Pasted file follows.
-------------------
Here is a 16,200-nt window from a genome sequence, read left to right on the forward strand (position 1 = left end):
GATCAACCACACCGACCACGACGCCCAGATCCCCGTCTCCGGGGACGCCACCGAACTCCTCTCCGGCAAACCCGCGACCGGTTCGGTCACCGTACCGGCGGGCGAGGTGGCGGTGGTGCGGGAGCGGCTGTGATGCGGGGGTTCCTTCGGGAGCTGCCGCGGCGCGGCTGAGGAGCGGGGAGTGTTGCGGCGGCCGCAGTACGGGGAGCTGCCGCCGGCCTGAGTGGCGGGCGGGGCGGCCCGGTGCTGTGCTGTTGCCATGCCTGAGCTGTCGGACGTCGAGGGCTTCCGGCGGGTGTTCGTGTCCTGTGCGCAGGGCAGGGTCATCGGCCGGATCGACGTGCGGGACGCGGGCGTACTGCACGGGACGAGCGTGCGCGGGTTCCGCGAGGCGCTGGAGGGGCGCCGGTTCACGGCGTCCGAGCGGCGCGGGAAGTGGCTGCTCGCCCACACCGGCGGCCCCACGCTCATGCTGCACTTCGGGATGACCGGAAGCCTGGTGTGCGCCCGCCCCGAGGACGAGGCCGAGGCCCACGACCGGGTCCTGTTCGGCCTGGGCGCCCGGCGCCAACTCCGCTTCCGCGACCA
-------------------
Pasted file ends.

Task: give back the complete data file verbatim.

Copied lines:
Here is a 16,200-nt window from a genome sequence, read left to right on the forward strand (position 1 = left end):
GATCAACCACACCGACCACGACGCCCAGATCCCCGTCTCCGGGGACGCCACCGAACTCCTCTCCGGCAAACCCGCGACCGGTTCGGTCACCGTACCGGCGGGCGAGGTGGCGGTGGTGCGGGAGCGGCTGTGATGCGGGGGTTCCTTCGGGAGCTGCCGCGGCGCGGCTGAGGAGCGGGGAGTGTTGCGGCGGCCGCAGTACGGGGAGCTGCCGCCGGCCTGAGTGGCGGGCGGGGCGGCCCGGTGCTGTGCTGTTGCCATGCCTGAGCTGTCGGACGTCGAGGGCTTCCGGCGGGTGTTCGTGTCCTGTGCGCAGGGCAGGGTCATCGGCCGGATCGACGTGCGGGACGCGGGCGTACTGCACGGGACGAGCGTGCGCGGGTTCCGCGAGGCGCTGGAGGGGCGCCGGTTCACGGCGTCCGAGCGGCGCGGGAAGTGGCTGCTCGCCCACACCGGCGGCCCCACGCTCATGCTGCACTTCGGGATGACCGGAAGCCTGGTGTGCGCCCGCCCCGAGGACGAGGCCGAGGCCCACGACCGGGTCCTGTTCGGCCTGGGCGCCCGGCGCCAACTCCGCTTCCGCGACCA